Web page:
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Section of the Cleave Dyke system known as the Kepwick Dyke on Arden Little Moor

A Scheduled Monument in Kepwick, North Yorkshire

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Coordinates

Latitude: 54.3095 / 54°18'34"N

Longitude: -1.2416 / 1°14'29"W

OS Eastings: 449442.746794

OS Northings: 490693.829185

OS Grid: SE494906

Mapcode National: GBR MLSL.0Y

Mapcode Global: WHD84.WYY5

Entry Name: Section of the Cleave Dyke system known as the Kepwick Dyke on Arden Little Moor

Scheduled Date: 11 May 1995

Source: Historic England

Source ID: 1013591

English Heritage Legacy ID: 25595

County: North Yorkshire

Civil Parish: Kepwick

Traditional County: Yorkshire

Lieutenancy Area (Ceremonial County): North Yorkshire

Church of England Parish: Upper Ryedale

Church of England Diocese: York

Details

The monument includes a section of the prehistoric linear boundary system on
the Hambleton Hills, known as the Cleave Dyke. The monument extends for
c.1300m westwards from a gill at the head of Thorodale to terminate by a group
of barrows on the western edge of Arden Little Moor. There is an offshoot
extending for 210m to the south which terminates at a modern quarry and
trackway. The dyke continues as an earthwork some 20m to the south beyond this
disturbance but this section is the subject of a separate scheduling. The
dyke comprises a prominent bank with a flanking ditch lying on the south side
of the main east-west bank and on the east side of the south offshoot.
The bank is 3.5m wide and stands 0.5m high and the ditch is 3.5m wide and 0.6m
deep. There are a number of circular pits, 3.5m in diameter cut into the base
of the ditch, each up to 1.5m deep.
This dyke is part of a wider system of earthworks continuing for 9km north-
south along the western edge of the Hambleton Hills. Shorter east-west
boundaries linked valley heads to the main dyke and thus divided the terrain
into discrete units for agricultural and social purposes. The dyke is
associated with earlier round barrows which also marked the division of land.
Together the monuments on this part of the Hambleton Hills provide important
evidence of territorial organisation and the development of settled
agricultural practices.
There is a field wall and a gravel road crossing the monument. The surface of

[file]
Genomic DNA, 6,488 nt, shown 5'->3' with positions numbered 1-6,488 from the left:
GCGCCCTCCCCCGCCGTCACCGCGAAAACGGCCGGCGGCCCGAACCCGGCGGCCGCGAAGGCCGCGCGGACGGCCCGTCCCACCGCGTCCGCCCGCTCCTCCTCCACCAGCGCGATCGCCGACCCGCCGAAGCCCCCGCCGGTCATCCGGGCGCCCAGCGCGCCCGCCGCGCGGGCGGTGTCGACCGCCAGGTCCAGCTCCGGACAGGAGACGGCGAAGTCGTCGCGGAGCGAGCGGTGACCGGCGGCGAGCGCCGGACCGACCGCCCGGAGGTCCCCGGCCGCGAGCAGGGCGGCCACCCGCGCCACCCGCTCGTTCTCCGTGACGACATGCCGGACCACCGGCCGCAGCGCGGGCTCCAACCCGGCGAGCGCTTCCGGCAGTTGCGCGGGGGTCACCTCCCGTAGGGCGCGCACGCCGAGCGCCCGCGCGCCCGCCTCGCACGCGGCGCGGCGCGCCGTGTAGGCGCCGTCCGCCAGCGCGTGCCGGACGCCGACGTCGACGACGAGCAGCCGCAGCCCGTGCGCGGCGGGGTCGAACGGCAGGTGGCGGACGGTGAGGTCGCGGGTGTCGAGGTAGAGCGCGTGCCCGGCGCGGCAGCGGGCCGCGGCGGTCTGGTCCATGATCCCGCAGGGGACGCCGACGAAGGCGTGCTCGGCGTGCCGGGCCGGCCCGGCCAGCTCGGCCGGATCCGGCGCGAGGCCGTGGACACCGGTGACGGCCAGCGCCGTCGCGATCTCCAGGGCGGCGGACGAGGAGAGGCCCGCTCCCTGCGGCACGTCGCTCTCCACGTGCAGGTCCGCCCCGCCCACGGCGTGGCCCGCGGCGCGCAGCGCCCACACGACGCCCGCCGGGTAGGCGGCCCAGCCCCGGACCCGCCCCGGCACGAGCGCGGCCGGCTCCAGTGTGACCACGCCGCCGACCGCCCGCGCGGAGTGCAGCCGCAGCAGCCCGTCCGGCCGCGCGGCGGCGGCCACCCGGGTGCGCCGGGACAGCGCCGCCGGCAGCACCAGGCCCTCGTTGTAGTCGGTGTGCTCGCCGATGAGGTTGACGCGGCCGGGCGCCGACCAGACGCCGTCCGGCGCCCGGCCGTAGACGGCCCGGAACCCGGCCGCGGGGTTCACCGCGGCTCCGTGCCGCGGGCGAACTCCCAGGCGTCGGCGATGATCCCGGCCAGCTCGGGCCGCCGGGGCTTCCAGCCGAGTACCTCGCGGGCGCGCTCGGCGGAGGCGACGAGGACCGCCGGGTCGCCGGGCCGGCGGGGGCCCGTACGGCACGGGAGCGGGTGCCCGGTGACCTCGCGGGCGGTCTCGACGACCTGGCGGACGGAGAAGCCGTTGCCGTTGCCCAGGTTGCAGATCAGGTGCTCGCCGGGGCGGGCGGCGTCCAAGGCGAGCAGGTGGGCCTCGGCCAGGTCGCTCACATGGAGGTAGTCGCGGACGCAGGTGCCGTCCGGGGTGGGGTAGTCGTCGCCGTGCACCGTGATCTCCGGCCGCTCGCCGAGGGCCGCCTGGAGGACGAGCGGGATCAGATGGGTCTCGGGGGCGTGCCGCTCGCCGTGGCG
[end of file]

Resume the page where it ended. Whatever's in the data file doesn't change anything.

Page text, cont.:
the road and the wall are excluded from the scheduling although the ground
beneath is included.

MAP EXTRACT
The site of the monument is shown on the attached map extract.
It includes a 2 metre boundary around the archaeological features,
considered to be essential for the monument's support and preservation.

Source: Historic England

Reasons for Scheduling

The Cleave Dyke system is the most westerly of a series of dyke systems on the
Tabular Hills of north east Yorkshire. The name has been given to a series of
linear ditches and banks stretching north-south over 9km parallel with and
close to the western scarp of the Hambleton Hills. The system was constructed
between the Late Bronze Age and the Iron Age to augment the natural division
of the terrain by river valleys and watersheds. Significant stretches remain
visible as upstanding earthworks; elsewhere it can be recognised as a cropmark
on aerial photographs. The system formed a prehistoric territorial boundary in
an area largely given over to pastoralism; the impressive scale of the
earthworks displays the corporate prestige of their builders. In some
instances the boundaries have remained in use to the present day. Linear
boundaries are of considerable importance for the analysis of settlement and
land use in the later prehistoric period; all well preserved examples will
normally merit statutory protection.

This section of the Cleave Dyke system is preserved as a prominent earthwork
for most of its length, forming a very clear division across the landscape. It
is the mostly northerly known section of the Cleave Dyke system. At the west
end it is associated with a group of Bronze Age round barrows. These are
burial mounds with a ritual and social function, which also acted as
territorial markers. Such groupings of monuments offer important scope for the
study of the division of land for social, ritual and agricultural purposes in
different geographical areas during the prehistoric period.

Source: Historic England

Sources

Books and journals
Spratt, D A , 'The Archaeological Journal' in The Cleave Dyke System, , Vol. VOL 54, (1982), 33-52
Other
ANY 70/27:34 ANY 71/1,

Source: Historic England

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